- Friday: Rest or gentle cross-trainer, cycling or swimming 35 mins
- Saturday: Run/walk 40 mins with as few walk breaks as possible
- Monday: Run 8 mins/walk 1 min x 4 = 36 mins
- Wednesday: Run 15 mins easy pace/walk 3 mins at brisk pace then run 5-10 easy pace at the end = 23-28 mins
- Friday: Rest or gentle cross-trainer, cycling or swimming 40 mins
- Saturday: Run/walk 45 mins with as few walk breaks as possible
Think about your posture
How to start running and not get injured? You need to think about your posture. Good posture is crucial for health and performance, says Lynne Cantwell, clinic director and physiotherapist at Six Physio. “Imagine a line going from your ears to the ground – all of your body parts should stay as close to this as possible.”
- Neck: Avoid sticking it out and keep it in line with your shoulders. A Pilates chin-tuck exercise will help you practise retracting your neck.
- Shoulders and mid-back: Keep your ears over your shoulders and gently drawn back. Keep your back straight and upright, but not rigid.
- Arms: Bend your elbows at 90º and keep them underneath your shoulders. When you extend backwards, your hand should just graze your pocket.
- Feet: Aim for a mid-foot strike. You’ll be lighter on your feet and have more bounce – plodding on your heels will put more pressure on your knees. Keep your foot stride close to your centre – so one foot is in front and one foot behind (but no more than a foot length).
What to eat before and after a run
Pre-run breakfast shake: 125g low-fat fruit yogurt, 200ml skimmed milk, 30g rolled oats, 1tbsp clear honey.
Post-run refueller: ½ avocado and 2 large poached eggs on 1 wholemeal muffin, with a dash of lemon and pepper. Eat 15-30 mins after training to replenish glycogen stores. And make sure you drink plenty of water throughout.
Three common mistakes to avoid when starting your running journey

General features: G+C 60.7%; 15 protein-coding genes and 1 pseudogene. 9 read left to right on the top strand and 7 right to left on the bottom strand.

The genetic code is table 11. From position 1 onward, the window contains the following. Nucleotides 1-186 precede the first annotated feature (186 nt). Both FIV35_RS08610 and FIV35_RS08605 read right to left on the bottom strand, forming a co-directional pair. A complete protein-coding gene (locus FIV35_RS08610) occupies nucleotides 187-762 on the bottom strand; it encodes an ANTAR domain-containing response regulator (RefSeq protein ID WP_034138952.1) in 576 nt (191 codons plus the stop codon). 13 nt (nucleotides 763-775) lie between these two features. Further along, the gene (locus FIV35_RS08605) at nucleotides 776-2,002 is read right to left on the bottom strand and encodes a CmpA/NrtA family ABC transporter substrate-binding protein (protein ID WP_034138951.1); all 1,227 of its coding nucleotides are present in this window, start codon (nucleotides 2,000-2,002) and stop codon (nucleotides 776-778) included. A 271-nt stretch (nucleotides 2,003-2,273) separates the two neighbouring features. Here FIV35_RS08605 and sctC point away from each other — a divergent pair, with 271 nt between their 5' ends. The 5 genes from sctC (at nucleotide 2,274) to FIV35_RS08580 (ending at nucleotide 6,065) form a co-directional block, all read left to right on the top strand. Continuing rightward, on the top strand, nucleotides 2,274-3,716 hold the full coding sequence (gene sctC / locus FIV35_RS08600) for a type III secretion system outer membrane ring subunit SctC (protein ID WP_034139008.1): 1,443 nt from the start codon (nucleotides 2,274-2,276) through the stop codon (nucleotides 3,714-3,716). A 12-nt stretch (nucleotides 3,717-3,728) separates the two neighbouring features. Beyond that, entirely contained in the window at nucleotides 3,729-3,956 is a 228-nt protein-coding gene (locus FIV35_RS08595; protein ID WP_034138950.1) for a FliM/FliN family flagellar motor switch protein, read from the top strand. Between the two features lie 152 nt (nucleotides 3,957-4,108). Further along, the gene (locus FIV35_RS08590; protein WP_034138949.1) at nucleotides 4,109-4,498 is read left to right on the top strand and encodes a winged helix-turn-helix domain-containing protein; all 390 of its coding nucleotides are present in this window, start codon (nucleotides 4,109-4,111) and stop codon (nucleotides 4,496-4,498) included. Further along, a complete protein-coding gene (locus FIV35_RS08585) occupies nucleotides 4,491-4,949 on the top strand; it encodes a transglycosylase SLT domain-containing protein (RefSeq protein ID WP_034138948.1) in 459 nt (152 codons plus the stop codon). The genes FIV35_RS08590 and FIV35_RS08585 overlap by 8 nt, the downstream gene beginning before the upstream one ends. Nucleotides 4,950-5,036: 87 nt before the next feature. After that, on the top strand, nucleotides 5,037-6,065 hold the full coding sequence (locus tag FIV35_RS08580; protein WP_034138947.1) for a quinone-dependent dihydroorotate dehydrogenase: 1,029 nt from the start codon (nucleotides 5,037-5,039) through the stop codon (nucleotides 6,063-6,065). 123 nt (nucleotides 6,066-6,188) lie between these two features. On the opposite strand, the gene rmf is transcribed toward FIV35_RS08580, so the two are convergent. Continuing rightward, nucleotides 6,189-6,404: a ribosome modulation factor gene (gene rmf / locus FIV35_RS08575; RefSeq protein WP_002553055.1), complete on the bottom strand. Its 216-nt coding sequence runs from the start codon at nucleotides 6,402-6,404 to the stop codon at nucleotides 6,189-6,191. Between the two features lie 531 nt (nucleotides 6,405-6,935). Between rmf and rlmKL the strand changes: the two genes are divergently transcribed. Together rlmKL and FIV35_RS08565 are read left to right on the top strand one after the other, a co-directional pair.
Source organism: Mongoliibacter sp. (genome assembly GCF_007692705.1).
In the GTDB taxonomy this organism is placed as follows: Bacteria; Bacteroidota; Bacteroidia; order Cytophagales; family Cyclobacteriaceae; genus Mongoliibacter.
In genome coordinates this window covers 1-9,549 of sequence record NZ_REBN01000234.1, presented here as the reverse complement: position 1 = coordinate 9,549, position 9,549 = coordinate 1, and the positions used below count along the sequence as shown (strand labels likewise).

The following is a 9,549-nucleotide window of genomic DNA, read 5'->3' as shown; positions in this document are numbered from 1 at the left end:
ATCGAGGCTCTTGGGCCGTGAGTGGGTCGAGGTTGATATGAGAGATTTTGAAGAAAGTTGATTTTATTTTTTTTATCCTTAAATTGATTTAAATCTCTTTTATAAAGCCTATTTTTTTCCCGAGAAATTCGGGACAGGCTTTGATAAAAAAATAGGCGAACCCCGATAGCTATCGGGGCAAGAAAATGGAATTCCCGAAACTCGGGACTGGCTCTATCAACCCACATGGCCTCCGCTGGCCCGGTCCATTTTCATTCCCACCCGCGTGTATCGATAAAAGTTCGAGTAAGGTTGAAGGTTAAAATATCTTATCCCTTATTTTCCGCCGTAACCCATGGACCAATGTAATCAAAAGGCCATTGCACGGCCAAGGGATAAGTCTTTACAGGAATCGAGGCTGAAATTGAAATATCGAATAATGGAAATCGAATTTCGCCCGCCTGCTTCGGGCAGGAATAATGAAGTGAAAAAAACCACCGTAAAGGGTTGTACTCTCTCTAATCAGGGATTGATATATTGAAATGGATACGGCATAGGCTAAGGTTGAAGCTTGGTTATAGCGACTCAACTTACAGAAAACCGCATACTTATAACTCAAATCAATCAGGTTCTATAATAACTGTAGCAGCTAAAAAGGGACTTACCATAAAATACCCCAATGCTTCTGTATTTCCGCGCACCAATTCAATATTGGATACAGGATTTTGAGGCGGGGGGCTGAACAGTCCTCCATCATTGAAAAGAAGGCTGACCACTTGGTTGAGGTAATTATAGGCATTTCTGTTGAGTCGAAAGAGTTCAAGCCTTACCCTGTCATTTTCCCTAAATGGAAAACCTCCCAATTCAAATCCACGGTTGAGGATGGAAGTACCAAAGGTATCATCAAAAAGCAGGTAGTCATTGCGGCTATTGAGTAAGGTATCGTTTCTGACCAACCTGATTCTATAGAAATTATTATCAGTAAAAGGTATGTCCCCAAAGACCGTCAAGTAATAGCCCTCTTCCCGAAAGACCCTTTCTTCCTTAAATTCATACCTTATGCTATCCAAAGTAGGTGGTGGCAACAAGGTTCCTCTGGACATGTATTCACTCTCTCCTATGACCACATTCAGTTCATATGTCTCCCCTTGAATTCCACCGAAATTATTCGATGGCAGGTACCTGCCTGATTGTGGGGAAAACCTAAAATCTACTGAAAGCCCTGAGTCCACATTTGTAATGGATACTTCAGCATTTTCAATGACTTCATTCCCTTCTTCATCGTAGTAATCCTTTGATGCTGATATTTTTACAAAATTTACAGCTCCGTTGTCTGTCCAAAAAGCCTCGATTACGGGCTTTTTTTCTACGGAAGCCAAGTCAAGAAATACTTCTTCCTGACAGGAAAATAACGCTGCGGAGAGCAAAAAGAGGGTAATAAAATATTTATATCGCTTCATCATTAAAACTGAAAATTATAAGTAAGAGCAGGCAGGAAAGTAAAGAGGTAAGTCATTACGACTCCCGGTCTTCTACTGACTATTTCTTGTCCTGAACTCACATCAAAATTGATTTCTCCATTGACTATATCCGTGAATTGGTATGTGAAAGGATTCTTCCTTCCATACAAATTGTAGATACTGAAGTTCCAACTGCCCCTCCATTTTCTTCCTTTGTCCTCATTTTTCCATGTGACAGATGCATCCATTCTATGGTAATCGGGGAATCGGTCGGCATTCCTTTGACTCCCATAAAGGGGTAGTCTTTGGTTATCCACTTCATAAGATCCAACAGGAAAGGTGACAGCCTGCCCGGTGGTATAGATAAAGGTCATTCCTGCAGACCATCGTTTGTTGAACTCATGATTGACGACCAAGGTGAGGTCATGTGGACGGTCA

- Don’t set off too quickly. “Use the ‘talk test’ to tell whether you’re running at the right speed,” says Christina. You should be able to speak in normal sentences.
- Don’t come to a sudden stop. Slow down gradually to prevent dizziness or even fainting. Legs have more blood moving through them during exercise and suddenly stopping may mean blood pools in your lower body.
- Don’t give up. Consistency is key to improvement. Get into a habit of running at a certain time every other day and your stamina will build up quickly.
And if you feel you need a bit of support, try Parkrun, a group run that anyone can join. Before the social-distancing measures began, Parkrun ran a free timed 5K run in parks across the UK every Saturday at 9am and they plan to start up again as soon as they are able.
All you have to do is register online, print off a barcode and take it with you to take part in any event. It doesn’t matter how fast you are (loads of people simply walk them), but you’ll be emailed details of your time, position and age grading, so you can aim to improve week on week. Find your nearest runs and sign up at parkrun.org.uk.
The benefits of running on mood
Following the plan will also help your mental health, too. Dr Melanie Wynne-Jones says, “Running gives us time to think or clear our heads, while exercise, natural open spaces and companionship (if we want it) boost feel-good brain endorphins.”
“Serotonin, dopamine and even growth-hormone levels have all been shown to be higher post-run, all of which contribute to that euphoric mood-boosting feeling,” Adidas Runners Captain Olivia Ross Hurst explains. “The more you exercise, the more you can boost your mood, as repeated exercise actually enhances the number of dopamine receptors in the brain over time.”
Indoors vs outdoors?
So, should we run outside or on a treadmill? “Both are good, but if you can get outside to run, even better,” says Olivia. “Breathing in fresh air gives your muscles a boost of oxygen, increases your energy levels and wakes you up. Natural sunlight (even on a cloudy day) stimulates vitamin D production (crucial for overall health and wellbeing) and boosts serotonin release.”